Arduino Uno running FlashForth connected to a GY-9833 module, which is a dev module for the AD9833 signal generator chip

I determined from the datasheet that I would need the SCLK signal to be high on idle, and to sample on the leading edge. Also, fsync needs to go low before the data is transmitted.

Timing Diagrams for AD9833 chip

Here are the FSYNC, SCK, and data signals on a scope:

FSYNC signal is yellow, SCK signal is green, and data signal is purple

I actually had to study these signals for a few minutes because at first the initialization code was not working. I released that there was a bug in my code such that the fsync signal was inverted. That was easy to fix.

The above data translates to this example initialization data from the programmer’s guide:

Zooming in, you can see the first byte, 0x21:

First byte’s worth of signals

With sampling on leading edge of SCK (green signal) we have 00100001, i.e., 0x21.

Here is the code so far:

\ ad9833.fs

\ Copyright 2021 Christopher Howard

\ Licensed under the Apache License, Version 2.0 (the "License");
\ you may not use this file except in compliance with the License.
\ You may obtain a copy of the License at

\     http://www.apache.org/licenses/LICENSE-2.0

\ Unless required by applicable law or agreed to in writing, software
\ distributed under the License is distributed on an "AS IS" BASIS,
\ WITHOUT WARRANTIES OR CONDITIONS OF ANY KIND, either express or implied.
\ See the License for the specific language governing permissions and
\ limitations under the License.

ad9833
marker ad9833

: init-spi ( -- )
    \ set data direction bits
    DD_OUT DD_MOSI lshift
    DD_OUT DD_SCK  lshift or
    DD_OUT DD_SS   lshift or DDR_SPI mset
    \ Setup control register
    1           SPR0 lshift
    0           SPR1 lshift or \ fck/16
    CPHA_SMPLED CPHA lshift or
    CPOL_HIDLE  CPOL lshift or
    MSTR_MSTR   MSTR lshift or 
    DORD_MSB    DORD lshift or
    SPE_ENAB    SPE  lshift or
    SPIE_DISAB  SPIE lshift or SPCR c!
;

: init-fsync [ DD_OUT #4 lshift ] literal DDRD mset ;

: fsync-low [ 1 #4 lshift ] literal PORTD mclr ;

: fsync-high [ 1 #4 lshift ] literal PORTD mset ;

: demo-400hz
    init-spi
    init-fsync
    fsync-low
    $21 tx-spi $00 tx-spi
    $50 tx-spi $c7 tx-spi 
    $40 tx-spi $00 tx-spi 
    $c0 tx-spi $00 tx-spi 
    $20 tx-spi $00 tx-spi
    fsync-high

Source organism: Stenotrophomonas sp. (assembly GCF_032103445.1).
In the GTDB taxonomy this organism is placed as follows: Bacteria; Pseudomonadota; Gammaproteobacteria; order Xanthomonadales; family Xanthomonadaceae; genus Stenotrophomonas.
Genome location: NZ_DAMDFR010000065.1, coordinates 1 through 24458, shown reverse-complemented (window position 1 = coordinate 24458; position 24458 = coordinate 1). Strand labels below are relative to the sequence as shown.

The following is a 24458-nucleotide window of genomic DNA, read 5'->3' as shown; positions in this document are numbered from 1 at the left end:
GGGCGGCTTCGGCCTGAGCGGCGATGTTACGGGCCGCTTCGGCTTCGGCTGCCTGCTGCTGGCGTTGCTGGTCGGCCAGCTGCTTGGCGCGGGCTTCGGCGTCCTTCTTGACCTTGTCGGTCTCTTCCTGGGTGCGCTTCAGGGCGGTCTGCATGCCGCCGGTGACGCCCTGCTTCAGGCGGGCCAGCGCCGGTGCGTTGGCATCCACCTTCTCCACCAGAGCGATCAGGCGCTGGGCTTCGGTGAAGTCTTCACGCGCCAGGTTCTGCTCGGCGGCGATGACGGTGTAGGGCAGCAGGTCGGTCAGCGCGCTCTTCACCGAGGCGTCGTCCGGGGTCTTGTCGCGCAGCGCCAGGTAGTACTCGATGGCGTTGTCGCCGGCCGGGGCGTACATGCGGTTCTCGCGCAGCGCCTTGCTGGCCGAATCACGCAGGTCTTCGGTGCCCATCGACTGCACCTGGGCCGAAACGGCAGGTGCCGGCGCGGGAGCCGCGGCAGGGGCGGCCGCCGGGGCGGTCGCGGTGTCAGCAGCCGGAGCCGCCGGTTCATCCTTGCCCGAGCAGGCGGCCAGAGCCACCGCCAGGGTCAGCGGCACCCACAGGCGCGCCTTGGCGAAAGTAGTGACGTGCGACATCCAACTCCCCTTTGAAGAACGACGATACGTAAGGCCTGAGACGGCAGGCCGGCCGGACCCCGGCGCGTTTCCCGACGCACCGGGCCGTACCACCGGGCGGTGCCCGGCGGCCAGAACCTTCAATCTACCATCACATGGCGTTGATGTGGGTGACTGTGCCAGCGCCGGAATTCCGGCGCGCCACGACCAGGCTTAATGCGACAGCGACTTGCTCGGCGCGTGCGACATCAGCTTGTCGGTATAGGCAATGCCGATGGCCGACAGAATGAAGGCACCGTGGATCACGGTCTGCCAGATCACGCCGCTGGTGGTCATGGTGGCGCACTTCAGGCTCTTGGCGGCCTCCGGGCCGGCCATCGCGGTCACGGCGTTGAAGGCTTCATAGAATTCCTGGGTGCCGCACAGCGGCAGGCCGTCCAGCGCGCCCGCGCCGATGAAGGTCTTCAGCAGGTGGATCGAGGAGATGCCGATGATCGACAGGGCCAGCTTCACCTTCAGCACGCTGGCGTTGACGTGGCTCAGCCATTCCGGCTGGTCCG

;

\ Only for viewing the SPI signals
: test-demo begin demo-400hz 1 ms again ;

First you have to load this ad9833 code:

\ ff-328p.fs

\ Copyright 2021 Christopher Howard

\ Licensed under the Apache License, Version 2.0 (the "License");
\ you may not use this file except in compliance with the License.
\ You may obtain a copy of the License at

\     http://www.apache.org/licenses/LICENSE-2.0

\ Unless required by applicable law or agreed to in writing, software
\ distributed under the License is distributed on an "AS IS" BASIS,
\ WITHOUT WARRANTIES OR CONDITIONS OF ANY KIND, either express or implied.
\ See the License for the specific language governing permissions and
\ limitations under the License.

ff-328p
marker ff-328p

\ General I/O port addresses

$25 constant PORTB
$28 constant PORTC
$2b constant PORTD

\ Data Direction Registers

$24 constant DDRB
  1 constant DD_OUT
  0 constant DD_IN
$2a constant DDRD

\ DDR for SPI comms

$24 constant DDR_SPI
$2 constant DD_SS
$3 constant DD_MOSI
$5 constant DD_SCK

\ SPI control register

$4c constant SPCR
$0 constant SPR0 \ SPI Clock Rate Selector bits
$1 constant SPR1 \ (see table 18-5 in 328P datasheet)
$2 constant CPHA \ Clock Phase bit
  1 constant CPHA_SMPTRL \ sample on trailing edge of SCK
  0 constant CPHA_SMPLED \ sample on leading edge of SCK
$3 constant CPOL \ Clock Polarity bit
  1 constant CPOL_HIDLE \ SCK high when idle
  0 constant CPOL_LIDLE \ SCK low when idle
$4 constant MSTR \ Master/Slave Select bit
  1 constant MSTR_MSTR \ master mode
  0 constant MSTR_SLAVE \ slave mode
$5 constant DORD \ Data Order bit
  1 constant DORD_LSB \ LSB transmitter first
  0 constant DORD_MSB \ MSB transmitted first
$6 constant SPE \ SPI Enable bit
  1 constant SPE_ENAB \ SPI enabled
  0 constant SPE_DISAB \ SPI disabled
$7 constant SPIE \ SPI Interrupt Enable bit
  1 constant SPIE_ENAB \ SPI Interrupt Enabled
  0 constant SPIE_DISAB \ SPI Interrupt Disabled

\ SPI status register

$4d constant SPSR 
$0 constant SPI2X \ Double SPI Speed Bit
$6 constant WCOL \ Write COLlision Flag
$7 constant SPIF \ SPI Interrupt Flag

\ SPI Data Register (i/o port)

$4e constant SPDR

: tx-spi ( c -- )